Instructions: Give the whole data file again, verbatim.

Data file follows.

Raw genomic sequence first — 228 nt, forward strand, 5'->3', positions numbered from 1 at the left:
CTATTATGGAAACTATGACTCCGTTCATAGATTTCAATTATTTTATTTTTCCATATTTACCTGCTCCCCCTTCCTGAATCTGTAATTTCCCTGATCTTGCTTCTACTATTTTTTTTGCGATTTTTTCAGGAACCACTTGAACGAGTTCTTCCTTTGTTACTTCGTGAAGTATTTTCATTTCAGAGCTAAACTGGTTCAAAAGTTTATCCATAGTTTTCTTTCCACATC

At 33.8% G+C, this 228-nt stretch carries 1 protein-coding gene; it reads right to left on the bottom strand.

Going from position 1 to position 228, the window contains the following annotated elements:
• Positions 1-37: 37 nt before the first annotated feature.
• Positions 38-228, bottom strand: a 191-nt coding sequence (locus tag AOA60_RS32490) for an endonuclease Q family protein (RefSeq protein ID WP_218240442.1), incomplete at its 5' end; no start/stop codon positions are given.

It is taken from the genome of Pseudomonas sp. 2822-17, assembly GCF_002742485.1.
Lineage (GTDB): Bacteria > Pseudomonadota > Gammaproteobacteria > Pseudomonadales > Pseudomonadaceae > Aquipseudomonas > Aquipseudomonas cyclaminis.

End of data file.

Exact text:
Raw genomic sequence first — 228 nt, forward strand, 5'->3', positions numbered from 1 at the left:
CTATTATGGAAACTATGACTCCGTTCATAGATTTCAATTATTTTATTTTTCCATATTTACCTGCTCCCCCTTCCTGAATCTGTAATTTCCCTGATCTTGCTTCTACTATTTTTTTTGCGATTTTTTCAGGAACCACTTGAACGAGTTCTTCCTTTGTTACTTCGTGAAGTATTTTCATTTCAGAGCTAAACTGGTTCAAAAGTTTATCCATAGTTTTCTTTCCACATC

At 33.8% G+C, this 228-nt stretch carries 1 protein-coding gene; it reads right to left on the bottom strand.

Going from position 1 to position 228, the window contains the following annotated elements:
• Positions 1-37: 37 nt before the first annotated feature.
• Positions 38-228, bottom strand: a 191-nt coding sequence (locus tag AOA60_RS32490) for an endonuclease Q family protein (RefSeq protein ID WP_218240442.1), incomplete at its 5' end; no start/stop codon positions are given.

It is taken from the genome of Pseudomonas sp. 2822-17, assembly GCF_002742485.1.
Lineage (GTDB): Bacteria > Pseudomonadota > Gammaproteobacteria > Pseudomonadales > Pseudomonadaceae > Aquipseudomonas > Aquipseudomonas cyclaminis.